On Oct. 6, Saanich council approved a major proposed development, estimated value in excess of $25 million, at 4247, 4253 and 4255 Dieppe Road in Saanich. These three properties, located on Dieppe Road at the north end of Douglas Street in North Quadra, are currently used as food processing plant and three residential units. The total site area is approximately 3.13 hectares (7.9 acres) of which approximately 22 per cent is under a high-voltage Hydro transmission line. The current two food processing buildings are partly on a small industrial-zoned land while the rest of the site is A1-Rural. The community’s initial suggestions to retain some land for greenhouses or food production were not accepted for economic reasons.
Essentially there are three components to the proposed development. The first component is a new food processing plant. This component was accepted by the North Quadra Community Associations (NQCA). The second component of 33 townhomes was a contentious component. The third component of nine single family lots was also accepted by NQCA.
The proposed density of 33 townhomes was in excess of 200 per cent than that allowed (10 units per hectare) in the North Quadra Local Area Plan (NQLAP). In addition, there were significant variances in heights and siting proposed for these townhomes. It should be noted that The NQLAP does allow up to 15 (150 per cent higher) units per hectare where a development proposal provides substantial amenities. The substantial amenities are deemed to be in addition to the other development requirements and charges.
Therefore, the local residents were expecting, and were rightly asking for, substantial amenities for this proposed dense development. The amenities offered by the applicants, Fatt’s Poultry Farm Ltd., were inadequate. At the meeting on Oct. 6, I summarized before council several development projects in North Quadra and elsewhere in Saanich, to demonstrate that the public amenities offered here are meager as compared to the amenities offered, and received, by Saanich and community in the past.
Many neighbours and I requested council to pause; review and reduce the density and height and siting variances for townhomes. There were many other concerns with respect to vehicular and truck traffic volume and noise currently experienced by the neighbours. The lack of bicycle lanes and sidewalks in the area were also noted as major concerns. Many residents suggested that the expanded industrial plant and 42 new residences would exacerbate the current situation; it will make the current situation worse.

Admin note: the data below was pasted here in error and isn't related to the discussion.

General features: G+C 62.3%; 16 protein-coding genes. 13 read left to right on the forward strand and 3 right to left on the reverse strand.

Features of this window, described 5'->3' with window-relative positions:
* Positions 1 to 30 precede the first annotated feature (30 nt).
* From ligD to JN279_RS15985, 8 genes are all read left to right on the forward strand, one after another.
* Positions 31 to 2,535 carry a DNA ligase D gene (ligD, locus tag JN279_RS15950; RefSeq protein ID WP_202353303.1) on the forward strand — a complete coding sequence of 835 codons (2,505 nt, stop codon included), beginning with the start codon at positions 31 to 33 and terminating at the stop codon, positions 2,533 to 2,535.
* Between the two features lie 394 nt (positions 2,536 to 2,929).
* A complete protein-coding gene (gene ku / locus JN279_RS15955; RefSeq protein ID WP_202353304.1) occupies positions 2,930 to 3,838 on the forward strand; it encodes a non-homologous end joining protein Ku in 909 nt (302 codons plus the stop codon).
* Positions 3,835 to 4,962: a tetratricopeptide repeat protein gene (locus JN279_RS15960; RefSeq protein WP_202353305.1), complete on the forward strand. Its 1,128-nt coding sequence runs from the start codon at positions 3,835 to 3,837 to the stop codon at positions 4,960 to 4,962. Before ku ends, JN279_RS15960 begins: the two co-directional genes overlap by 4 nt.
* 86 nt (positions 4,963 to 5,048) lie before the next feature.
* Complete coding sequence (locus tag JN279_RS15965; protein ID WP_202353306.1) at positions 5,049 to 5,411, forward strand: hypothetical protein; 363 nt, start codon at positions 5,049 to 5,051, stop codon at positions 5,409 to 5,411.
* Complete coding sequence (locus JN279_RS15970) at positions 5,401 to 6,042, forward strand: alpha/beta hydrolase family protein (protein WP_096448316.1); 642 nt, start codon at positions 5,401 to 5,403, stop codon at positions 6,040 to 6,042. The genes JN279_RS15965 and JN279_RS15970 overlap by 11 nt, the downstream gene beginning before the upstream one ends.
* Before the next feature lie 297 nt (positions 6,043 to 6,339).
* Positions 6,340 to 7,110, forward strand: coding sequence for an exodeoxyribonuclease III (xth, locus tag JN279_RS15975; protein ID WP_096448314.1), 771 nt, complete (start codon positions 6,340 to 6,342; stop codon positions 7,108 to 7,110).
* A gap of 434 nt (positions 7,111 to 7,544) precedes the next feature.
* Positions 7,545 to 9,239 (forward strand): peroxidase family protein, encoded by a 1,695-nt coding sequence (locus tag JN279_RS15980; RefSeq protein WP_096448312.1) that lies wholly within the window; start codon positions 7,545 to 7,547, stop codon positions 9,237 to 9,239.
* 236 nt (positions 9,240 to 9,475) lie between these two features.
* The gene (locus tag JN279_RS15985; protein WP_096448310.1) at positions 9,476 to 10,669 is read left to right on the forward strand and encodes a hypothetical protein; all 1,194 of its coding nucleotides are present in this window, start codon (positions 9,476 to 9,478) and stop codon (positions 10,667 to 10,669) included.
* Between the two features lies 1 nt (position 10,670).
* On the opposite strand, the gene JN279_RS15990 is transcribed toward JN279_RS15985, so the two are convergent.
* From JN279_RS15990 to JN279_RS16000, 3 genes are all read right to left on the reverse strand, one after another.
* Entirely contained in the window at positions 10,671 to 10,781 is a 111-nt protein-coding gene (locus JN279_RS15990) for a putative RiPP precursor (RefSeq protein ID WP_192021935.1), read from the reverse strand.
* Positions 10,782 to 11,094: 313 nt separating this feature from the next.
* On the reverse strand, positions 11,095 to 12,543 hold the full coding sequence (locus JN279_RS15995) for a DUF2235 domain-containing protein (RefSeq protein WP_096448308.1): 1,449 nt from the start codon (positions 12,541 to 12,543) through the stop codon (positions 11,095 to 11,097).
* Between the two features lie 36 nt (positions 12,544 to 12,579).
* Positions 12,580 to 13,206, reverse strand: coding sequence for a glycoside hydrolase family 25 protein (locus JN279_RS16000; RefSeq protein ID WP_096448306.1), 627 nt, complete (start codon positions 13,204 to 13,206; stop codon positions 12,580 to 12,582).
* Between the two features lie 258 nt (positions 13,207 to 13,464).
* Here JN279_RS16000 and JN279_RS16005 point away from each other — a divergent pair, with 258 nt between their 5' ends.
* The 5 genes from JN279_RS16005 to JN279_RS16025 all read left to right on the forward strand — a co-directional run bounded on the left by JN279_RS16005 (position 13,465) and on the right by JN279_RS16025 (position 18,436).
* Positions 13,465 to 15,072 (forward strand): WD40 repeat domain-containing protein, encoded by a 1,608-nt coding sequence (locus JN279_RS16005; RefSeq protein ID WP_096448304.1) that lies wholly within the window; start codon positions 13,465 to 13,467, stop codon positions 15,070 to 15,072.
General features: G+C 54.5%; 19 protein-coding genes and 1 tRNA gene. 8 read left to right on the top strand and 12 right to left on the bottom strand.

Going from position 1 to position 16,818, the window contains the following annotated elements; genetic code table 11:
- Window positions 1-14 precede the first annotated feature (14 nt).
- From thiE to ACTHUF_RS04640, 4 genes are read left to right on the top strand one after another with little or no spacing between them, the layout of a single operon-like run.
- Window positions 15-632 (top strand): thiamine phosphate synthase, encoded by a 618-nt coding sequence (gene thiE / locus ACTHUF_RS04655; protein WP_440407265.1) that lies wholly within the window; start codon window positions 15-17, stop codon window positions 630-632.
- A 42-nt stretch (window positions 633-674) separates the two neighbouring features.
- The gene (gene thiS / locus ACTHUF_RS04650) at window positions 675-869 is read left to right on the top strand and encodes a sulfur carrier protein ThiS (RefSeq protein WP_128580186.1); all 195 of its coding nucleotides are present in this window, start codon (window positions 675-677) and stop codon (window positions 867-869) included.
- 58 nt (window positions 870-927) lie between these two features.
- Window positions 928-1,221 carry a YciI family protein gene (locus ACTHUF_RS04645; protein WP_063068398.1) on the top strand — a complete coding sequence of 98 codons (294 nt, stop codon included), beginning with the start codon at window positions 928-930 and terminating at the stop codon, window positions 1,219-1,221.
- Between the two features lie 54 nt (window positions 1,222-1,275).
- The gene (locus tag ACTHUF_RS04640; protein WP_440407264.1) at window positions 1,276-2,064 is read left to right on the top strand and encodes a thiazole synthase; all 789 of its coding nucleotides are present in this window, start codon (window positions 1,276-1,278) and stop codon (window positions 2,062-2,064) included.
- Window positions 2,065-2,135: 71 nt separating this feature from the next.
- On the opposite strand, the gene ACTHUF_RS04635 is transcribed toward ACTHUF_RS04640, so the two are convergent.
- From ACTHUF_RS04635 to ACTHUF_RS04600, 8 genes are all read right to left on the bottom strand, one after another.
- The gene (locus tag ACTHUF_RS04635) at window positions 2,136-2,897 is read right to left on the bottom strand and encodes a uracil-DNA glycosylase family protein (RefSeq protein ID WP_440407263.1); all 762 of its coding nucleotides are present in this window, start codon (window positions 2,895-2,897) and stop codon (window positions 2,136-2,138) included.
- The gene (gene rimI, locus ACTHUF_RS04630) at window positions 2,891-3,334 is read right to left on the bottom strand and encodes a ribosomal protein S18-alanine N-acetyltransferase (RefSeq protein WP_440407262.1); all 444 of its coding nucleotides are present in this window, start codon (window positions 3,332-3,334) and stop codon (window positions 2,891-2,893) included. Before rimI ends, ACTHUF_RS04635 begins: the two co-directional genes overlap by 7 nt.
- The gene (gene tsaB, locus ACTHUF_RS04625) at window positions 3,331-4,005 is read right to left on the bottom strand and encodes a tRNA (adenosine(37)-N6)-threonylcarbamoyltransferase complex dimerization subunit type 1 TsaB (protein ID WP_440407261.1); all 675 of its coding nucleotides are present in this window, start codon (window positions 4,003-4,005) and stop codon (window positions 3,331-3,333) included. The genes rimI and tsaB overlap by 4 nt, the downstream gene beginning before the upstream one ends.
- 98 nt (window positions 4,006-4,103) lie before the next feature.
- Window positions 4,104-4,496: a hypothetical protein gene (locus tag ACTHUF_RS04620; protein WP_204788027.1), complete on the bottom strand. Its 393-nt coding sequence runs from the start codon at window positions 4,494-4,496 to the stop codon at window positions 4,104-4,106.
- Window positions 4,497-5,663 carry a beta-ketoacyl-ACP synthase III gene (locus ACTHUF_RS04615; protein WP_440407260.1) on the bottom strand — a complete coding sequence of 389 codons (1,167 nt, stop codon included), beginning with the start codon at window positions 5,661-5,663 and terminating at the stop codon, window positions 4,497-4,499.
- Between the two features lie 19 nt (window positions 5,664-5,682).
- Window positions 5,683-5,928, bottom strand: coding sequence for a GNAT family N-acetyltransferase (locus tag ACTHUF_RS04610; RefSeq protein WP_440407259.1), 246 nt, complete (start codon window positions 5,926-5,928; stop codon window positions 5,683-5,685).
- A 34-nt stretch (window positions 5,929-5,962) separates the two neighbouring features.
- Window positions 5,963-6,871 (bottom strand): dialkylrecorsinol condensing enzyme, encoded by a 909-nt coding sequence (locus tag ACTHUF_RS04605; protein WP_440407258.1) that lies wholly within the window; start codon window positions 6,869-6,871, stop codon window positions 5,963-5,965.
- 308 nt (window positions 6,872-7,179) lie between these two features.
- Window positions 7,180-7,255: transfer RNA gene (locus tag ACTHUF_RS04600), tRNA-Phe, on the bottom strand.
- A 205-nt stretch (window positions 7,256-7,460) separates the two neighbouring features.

The additional amenities sought by the residents were (a) a three-metre right-of-way for future bicycle lanes; and (b) additional sidewalks on Dieppe and Caen from the industrial plant site to Quadra. Also, there was a recommendation to consider a pedestrian-controlled crosswalk at Caen.
The planner’s flawed report was heavily slanted in favour of the development. Council failed to adhere to the Local Area Plan; was completely blind towards the needs and concerns of the residents; and none of the residents’ concerns were listened to or addressed by council.
In their summations many councillors gave a rhetorical lecture about the need to keep the industrial plant and the jobs there; that was, I might add, pure politicking and somewhat condescending because the residents had accepted the proposed industrial plant.
Only Coun. Derman heard the residents’ concerns; he proposed to seek a right-of way for bicycle lanes and more amenities; and voted against the proposed development.
The planner, having deviated from the NQLAP, skated around giving his opinion that the higher density is aspired in the local area plans. I must add that that is a stretch and suggest such higher densities are generally meant for locations near commercial centres, and not at a location such this.
The final outcome here, in my opinion, was a lack of good judgment. It was a wrong decision which left many residents, including myself, totally dismayed and disappointed.